You hire an employee when that person will bring in more money than they cost.
Bringing in money includes saving others time so that they can be more productive.
The costs include any risk or liability that would be associated with the employee, overhead in terms of equipment they'll require, and any administrative work that is now required (e.g. HR and managerial work).
The strategic goal of increasing employee -- is a significant growth goal.
And growth has consequences. Some of these are good. Some might not be. It will depend on you, what you like and what gives you satisfaction. There are many good reasons to say "no" and never bring on additional employees.
When our consulting team facilitating a strategic growth initiative we spend considerable time with the organizational leadership ensuring they really want to growth. There is a strong assumption in our business culture that if you aren't growing you are dieing. I disagree. I think that there are many tremendous reasons to find a sustainable level of business activity that matches your skills, your market, and what provides you satisfaction.
Do you enjoy managing? Do you enjoy supporting, encouraging, disciplining? Or would you rather be doing the baking, programming, speaking, building that is your business? Would you rather that increased opportunities bring the ability to be more selective? Or would you like these increased opportunities to be captured to pay for increased overhead? Do you crave the regular contact with customers- - is that what keeps you sharp and feeds your soul? Will new employees bring you closer to your customer or separate you farther from them?
There are lots of calculators for projecting employee ROI -- but don't forget the intangibles which are at the core of why you made the choice to be in business in the first place!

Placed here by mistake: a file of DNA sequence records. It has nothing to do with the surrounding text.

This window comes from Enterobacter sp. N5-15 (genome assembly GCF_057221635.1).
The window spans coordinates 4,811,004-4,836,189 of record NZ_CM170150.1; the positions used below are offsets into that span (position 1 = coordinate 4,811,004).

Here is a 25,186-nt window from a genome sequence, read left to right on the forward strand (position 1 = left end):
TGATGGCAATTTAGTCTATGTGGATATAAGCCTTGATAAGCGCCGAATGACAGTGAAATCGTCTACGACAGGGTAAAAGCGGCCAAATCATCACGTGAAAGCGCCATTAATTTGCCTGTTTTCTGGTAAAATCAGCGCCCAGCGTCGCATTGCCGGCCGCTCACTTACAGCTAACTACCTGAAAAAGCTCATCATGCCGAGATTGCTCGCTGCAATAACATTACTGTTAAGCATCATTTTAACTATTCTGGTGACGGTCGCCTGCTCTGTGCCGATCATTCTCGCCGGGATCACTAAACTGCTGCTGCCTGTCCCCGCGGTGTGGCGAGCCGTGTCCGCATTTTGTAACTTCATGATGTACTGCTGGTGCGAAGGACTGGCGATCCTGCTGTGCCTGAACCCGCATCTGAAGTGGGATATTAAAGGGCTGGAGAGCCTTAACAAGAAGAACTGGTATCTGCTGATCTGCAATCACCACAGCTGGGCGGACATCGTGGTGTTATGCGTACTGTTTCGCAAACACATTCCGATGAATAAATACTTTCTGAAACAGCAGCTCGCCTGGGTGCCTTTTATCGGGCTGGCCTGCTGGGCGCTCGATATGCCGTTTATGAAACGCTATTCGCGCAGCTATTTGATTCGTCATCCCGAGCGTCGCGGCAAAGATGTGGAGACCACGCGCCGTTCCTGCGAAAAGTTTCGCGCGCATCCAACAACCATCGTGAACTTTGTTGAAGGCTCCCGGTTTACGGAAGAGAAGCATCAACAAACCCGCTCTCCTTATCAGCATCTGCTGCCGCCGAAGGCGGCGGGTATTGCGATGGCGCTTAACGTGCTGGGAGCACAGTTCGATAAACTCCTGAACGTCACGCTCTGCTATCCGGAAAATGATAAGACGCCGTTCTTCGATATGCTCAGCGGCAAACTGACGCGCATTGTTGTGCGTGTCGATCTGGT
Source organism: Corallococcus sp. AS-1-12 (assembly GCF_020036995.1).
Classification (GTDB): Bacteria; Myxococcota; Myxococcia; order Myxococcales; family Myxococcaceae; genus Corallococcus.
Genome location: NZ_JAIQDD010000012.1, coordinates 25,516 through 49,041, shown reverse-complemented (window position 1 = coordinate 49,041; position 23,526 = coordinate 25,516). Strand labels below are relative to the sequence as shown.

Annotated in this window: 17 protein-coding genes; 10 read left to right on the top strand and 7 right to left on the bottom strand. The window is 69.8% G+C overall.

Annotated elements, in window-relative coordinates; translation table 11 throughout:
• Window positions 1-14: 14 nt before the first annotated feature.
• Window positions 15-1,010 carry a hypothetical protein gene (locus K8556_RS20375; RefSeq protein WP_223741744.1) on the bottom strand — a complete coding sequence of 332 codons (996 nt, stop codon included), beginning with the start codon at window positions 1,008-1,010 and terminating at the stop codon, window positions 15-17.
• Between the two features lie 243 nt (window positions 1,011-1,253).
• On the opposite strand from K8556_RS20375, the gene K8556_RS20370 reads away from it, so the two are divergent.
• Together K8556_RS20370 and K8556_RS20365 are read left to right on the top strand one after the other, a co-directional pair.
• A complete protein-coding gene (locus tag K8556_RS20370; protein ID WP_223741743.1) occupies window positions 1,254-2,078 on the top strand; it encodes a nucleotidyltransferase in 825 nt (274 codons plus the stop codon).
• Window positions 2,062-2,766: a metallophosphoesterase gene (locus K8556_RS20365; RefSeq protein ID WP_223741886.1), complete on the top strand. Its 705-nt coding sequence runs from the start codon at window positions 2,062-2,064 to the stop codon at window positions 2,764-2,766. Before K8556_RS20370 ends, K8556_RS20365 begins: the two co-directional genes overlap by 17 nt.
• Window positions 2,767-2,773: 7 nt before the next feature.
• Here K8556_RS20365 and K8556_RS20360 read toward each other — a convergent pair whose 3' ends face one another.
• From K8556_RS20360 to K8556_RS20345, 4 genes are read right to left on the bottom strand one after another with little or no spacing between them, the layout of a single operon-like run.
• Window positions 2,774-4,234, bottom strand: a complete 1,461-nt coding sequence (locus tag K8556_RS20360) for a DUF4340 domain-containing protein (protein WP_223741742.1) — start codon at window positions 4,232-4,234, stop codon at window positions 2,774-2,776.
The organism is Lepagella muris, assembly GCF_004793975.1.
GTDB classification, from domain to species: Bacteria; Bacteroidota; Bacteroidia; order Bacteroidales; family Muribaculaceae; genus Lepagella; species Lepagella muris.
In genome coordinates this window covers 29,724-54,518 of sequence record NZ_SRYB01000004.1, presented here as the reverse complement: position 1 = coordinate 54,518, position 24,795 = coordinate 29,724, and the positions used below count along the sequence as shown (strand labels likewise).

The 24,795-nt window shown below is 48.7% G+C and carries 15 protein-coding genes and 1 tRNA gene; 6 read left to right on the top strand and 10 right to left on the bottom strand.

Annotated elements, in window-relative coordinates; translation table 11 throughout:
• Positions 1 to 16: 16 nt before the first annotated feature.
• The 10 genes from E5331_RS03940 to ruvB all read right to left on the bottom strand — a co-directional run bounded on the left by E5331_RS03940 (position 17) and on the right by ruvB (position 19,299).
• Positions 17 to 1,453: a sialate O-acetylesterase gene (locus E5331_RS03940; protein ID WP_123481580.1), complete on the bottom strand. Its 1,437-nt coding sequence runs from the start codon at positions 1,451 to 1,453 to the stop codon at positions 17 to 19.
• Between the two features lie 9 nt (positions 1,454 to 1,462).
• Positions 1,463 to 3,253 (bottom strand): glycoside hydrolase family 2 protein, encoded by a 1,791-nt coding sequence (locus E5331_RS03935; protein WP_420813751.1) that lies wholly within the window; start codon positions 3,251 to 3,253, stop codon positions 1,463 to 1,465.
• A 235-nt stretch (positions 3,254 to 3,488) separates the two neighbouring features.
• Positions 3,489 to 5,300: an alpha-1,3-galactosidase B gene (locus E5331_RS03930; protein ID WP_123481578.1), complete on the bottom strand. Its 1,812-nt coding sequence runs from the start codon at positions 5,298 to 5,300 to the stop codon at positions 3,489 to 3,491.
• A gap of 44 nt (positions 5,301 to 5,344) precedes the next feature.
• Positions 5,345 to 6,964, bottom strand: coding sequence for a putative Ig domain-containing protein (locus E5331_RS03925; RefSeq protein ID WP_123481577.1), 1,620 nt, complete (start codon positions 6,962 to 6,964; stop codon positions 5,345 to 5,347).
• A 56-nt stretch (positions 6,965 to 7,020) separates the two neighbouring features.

If you are the typical owner/operator you are wearing many hats every day. If you can crawl out from under a few of those hats you'll have more time to do the things that you are good at and the things that bring in the most money.
Thus, in my opinion, during the early stages, you should either hire people to (A) do the things you are not good at, OR (B) do the things that are easy but not worth your time.
This way you have more time for the important money making things.
Do not think of your employee as a "helping hand". You're a business owner. Since you're running a small business, besides being a developer, you need to find new clients, keep current clients and do some administrative overhead which can be significant varying on country and time of the year.
If you expending more time doing those other tasks would allow to make money enough to pay an employee (plus overhead and taxes), then take a (new) employee.
you might consider hiring an employee to increase your business. so take some time to consider both sides of the hiring reasons.
More work can get done by a team.
team can extend the range of skills and idea in your small business.
Increased work time hours
A sense of teamwork and cooperation
smart players can overcome any obstetricals
but some time
Training and supervising each employee adds time to your schedule
Additional expense of salary,
so it's depend on your company type and atmosphere you should know your pros.